world of make-up, perfumes, body lotions, is one completely removed

from familiar surroundings, removed from a definite slot in time and



Hair preparations


The exhibitionist/narcissist opposition is present in the illustrations for hair preparations, but in a less marked way. There is a concern with sophistication and elegance, manifested in clothes and appearance and also in an inwardness and aloneness similar to that described above. Overall perhaps, there is a tendency towards a middle ground, a more carefree, younger, less introspective emphasis. The element of carefreeness is given greater weight by the attention to naturalness in props and settings and the hair itself appears as a parallel to nature – its abundant healthy growth, its colour and texture.













The world of the hair and its care is a non-practical one however much the world is partly pastoral, verdant, Serena and blossoming, partly that half known mystic realm beyond reality and fantasy. The importance of hair preparations is that they should be effective but unseen. Their purpose is to render to the hair the natural beauty and sensual texture which is its original Birthright but which were vaguely understood and hinted at reasons is somehow been lost in the process of urbanisation and artificial living.


Sanitary products


Menstruation is no longer a topic wrapped around with euphemism and secrecy. The advertisements for sanitary towels and tampons do have a slightly different character from those of cosmetics and hair preparations, however. They are quite streamlined and visually attractive and are if anything modern in style and stress. They are concerned with activity and with freshness and naturalness. There is a notable high incidence of blonde hair and white clothes speaking of freshness, cleanliness, purity. While sharing the characteristics of introversion with the other feminine products, the woman is not so much alone is private, independent, very self-sufficient.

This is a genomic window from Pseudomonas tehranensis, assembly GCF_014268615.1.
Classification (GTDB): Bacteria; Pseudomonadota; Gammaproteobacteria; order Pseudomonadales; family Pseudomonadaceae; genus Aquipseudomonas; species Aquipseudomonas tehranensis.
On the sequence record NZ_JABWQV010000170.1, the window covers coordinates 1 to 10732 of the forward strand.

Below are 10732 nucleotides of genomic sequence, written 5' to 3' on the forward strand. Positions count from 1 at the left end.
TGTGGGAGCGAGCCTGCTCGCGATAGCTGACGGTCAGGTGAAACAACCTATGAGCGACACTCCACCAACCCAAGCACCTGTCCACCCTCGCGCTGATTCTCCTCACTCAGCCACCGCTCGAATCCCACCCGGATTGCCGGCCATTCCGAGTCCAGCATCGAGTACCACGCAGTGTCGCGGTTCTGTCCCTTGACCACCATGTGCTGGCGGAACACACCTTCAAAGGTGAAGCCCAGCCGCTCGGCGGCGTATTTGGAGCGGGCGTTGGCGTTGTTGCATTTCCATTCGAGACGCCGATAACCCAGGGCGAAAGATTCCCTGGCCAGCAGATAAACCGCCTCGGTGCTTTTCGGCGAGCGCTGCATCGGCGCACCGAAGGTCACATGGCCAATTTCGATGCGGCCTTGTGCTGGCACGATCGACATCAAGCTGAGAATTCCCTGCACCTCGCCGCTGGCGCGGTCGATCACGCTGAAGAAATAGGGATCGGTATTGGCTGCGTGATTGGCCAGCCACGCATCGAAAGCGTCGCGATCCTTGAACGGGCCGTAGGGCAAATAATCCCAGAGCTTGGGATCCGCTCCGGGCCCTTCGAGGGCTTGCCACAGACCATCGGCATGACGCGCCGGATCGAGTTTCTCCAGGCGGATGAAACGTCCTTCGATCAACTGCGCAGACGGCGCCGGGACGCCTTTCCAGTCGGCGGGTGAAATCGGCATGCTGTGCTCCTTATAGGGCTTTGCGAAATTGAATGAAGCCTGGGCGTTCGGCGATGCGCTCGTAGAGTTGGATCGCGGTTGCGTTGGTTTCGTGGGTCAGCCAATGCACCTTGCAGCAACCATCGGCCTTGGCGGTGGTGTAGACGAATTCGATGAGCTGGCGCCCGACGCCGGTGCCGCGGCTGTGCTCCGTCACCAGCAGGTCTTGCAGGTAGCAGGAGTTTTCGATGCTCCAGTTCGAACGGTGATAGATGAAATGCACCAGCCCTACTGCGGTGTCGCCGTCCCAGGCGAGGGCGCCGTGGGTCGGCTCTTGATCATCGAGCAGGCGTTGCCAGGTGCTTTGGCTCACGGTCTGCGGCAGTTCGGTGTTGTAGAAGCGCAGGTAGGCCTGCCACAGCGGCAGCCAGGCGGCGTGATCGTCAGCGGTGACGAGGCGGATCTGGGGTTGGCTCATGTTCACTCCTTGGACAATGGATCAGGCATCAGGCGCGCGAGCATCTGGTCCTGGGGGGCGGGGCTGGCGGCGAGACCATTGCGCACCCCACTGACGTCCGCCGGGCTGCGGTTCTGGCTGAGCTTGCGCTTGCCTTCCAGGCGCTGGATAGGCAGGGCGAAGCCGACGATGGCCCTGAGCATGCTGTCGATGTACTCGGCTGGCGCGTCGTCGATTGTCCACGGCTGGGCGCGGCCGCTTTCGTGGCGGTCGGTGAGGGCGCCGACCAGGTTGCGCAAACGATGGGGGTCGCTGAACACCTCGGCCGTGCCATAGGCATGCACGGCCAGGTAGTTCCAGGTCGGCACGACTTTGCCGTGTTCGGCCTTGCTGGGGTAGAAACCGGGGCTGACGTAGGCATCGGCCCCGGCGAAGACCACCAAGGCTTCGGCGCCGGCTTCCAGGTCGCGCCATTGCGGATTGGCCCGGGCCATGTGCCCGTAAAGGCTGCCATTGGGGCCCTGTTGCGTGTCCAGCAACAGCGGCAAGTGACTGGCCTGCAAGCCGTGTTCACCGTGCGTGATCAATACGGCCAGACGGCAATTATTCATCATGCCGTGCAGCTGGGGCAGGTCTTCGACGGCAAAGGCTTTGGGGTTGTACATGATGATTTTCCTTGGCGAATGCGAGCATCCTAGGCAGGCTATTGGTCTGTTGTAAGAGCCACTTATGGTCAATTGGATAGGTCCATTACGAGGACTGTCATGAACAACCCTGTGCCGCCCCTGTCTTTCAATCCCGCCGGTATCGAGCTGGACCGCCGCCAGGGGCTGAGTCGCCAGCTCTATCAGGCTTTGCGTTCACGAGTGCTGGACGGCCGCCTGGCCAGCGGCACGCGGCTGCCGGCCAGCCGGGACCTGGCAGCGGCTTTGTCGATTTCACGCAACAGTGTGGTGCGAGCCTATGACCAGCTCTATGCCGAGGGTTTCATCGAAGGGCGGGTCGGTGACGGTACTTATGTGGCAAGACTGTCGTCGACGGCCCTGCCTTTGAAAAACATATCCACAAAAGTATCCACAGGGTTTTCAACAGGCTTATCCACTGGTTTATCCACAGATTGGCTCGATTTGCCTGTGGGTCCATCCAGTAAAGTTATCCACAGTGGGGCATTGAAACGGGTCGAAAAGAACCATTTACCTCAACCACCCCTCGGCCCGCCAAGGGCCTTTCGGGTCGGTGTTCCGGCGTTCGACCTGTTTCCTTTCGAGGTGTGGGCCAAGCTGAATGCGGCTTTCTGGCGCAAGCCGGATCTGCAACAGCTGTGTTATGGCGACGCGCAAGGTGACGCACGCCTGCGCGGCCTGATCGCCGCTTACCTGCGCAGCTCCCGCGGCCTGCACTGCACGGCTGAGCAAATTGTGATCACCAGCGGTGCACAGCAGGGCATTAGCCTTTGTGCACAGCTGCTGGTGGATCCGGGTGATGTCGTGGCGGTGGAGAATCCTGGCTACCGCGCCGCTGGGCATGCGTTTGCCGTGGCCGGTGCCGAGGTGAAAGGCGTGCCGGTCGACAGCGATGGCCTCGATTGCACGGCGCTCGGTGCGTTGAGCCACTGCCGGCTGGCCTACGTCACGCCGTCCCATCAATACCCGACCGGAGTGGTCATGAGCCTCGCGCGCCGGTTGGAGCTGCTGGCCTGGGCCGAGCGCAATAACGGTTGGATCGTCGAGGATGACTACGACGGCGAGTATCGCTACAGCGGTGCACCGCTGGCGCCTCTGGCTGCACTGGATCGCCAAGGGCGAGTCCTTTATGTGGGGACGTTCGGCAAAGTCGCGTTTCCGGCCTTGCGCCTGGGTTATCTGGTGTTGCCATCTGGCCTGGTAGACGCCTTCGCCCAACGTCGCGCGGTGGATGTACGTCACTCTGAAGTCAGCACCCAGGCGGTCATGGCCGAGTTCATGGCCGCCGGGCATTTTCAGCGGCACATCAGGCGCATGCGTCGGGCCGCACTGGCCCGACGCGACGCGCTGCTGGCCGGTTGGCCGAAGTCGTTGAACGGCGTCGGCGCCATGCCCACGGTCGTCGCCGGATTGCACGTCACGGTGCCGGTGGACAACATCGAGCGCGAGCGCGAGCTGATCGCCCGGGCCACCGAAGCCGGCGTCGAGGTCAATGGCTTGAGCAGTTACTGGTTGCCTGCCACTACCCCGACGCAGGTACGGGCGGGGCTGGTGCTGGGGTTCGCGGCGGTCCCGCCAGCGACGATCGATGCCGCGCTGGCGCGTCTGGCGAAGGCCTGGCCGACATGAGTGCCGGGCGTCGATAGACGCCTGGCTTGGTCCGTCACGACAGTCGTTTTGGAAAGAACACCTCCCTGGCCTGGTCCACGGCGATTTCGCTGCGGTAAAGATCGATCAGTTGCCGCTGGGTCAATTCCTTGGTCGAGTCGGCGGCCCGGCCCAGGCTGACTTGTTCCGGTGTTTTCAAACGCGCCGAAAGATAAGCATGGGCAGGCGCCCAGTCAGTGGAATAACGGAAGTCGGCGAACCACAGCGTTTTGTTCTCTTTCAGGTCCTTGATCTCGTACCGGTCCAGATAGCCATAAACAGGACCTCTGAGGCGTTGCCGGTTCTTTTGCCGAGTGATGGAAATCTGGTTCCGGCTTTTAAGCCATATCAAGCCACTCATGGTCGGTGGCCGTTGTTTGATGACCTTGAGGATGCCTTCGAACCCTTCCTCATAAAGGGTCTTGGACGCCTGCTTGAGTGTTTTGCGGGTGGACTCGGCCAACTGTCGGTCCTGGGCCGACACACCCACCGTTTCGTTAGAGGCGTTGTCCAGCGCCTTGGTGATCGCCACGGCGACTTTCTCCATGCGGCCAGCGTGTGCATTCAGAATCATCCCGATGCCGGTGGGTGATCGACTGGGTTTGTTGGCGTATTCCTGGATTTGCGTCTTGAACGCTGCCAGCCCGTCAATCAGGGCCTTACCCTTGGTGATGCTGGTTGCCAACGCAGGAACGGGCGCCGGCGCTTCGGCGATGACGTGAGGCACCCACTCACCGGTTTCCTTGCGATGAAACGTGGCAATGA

Slimming preparations


These exhibit two strands: the social and the personal. The former is characterized by the abundance of settings, type of dress, pose and expression and the attention given to people and the reader. It is a world where the outside world is important, especially what others will think. The latter is characterized by narcissistic expressions and pose, self-directed attention and tactility and incidence of nakedness. It is closer to a world of make-believe where one can be a naked nymph, if only…




On the whole, the presentation of clothes is very calm and respectable. The illustrations are modern and sophisticated, but not exciting. There is a deliberateness about the atmosphere: the static poses, the catalogue expressions, the moulded hairstyles, the neutral but elegant backgrounds and so on.

If cosmetic illustrations concentrate on the personal and give less attention to the social, the opposite is true of clothes. Women are often in groups although their relationships are rarely close. There is little of the introspective woman about these illustrations in spite of the self-directed tactility. There is an element of romance and reverie, sometimes even mystery manifested in props and settings. The overriding impression is one of luxury and elegance in settings and sophistication and elegance in women. The elegance is accompanied by detachment, a cool aloofness made obvious by appearance, expression and pose.




The illustrations for underclothes are streamlined in style and visually inventive. The division between private and public, narcissistic and exhibitionistic is present again. The social role is characterised by the use of props to do with status and taste, the presence of others and expressions poses which are aware of onlookers even in the presence of others, however, the woman is withdrawn. The underclothes are moulding her, presenting her, making the best of her.


For the woman for whom pose, expression, hair, props, tactility and attention all come together to convey a narcissistic experience, the clothes are close, intimate, tactile things, caressing her, holding her, softly and sensitively. The atmosphere is moody and intimate, a creation of often bizarre or exotic settings and careful techniques of lighting and colour. It encloses the woman with her mystery and leaves her to herself.